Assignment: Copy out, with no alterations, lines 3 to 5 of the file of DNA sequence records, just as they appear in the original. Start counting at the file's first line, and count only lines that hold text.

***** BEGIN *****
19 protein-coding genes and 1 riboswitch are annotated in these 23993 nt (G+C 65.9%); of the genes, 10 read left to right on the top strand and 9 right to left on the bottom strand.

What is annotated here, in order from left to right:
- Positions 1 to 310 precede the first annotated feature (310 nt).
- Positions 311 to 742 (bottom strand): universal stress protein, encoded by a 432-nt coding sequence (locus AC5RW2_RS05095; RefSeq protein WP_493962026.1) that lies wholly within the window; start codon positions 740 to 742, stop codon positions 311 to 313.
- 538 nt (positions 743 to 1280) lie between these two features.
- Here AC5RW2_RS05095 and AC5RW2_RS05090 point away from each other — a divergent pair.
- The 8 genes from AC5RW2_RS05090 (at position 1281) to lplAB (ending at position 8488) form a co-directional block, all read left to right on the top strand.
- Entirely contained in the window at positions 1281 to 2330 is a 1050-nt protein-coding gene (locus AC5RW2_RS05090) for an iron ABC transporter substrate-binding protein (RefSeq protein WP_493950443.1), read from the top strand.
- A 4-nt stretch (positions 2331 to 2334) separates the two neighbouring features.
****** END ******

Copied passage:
- Positions 1 to 310 precede the first annotated feature (310 nt).
- Positions 311 to 742 (bottom strand): universal stress protein, encoded by a 432-nt coding sequence (locus AC5RW2_RS05095; RefSeq protein WP_493962026.1) that lies wholly within the window; start codon positions 740 to 742, stop codon positions 311 to 313.
- 538 nt (positions 743 to 1280) lie between these two features.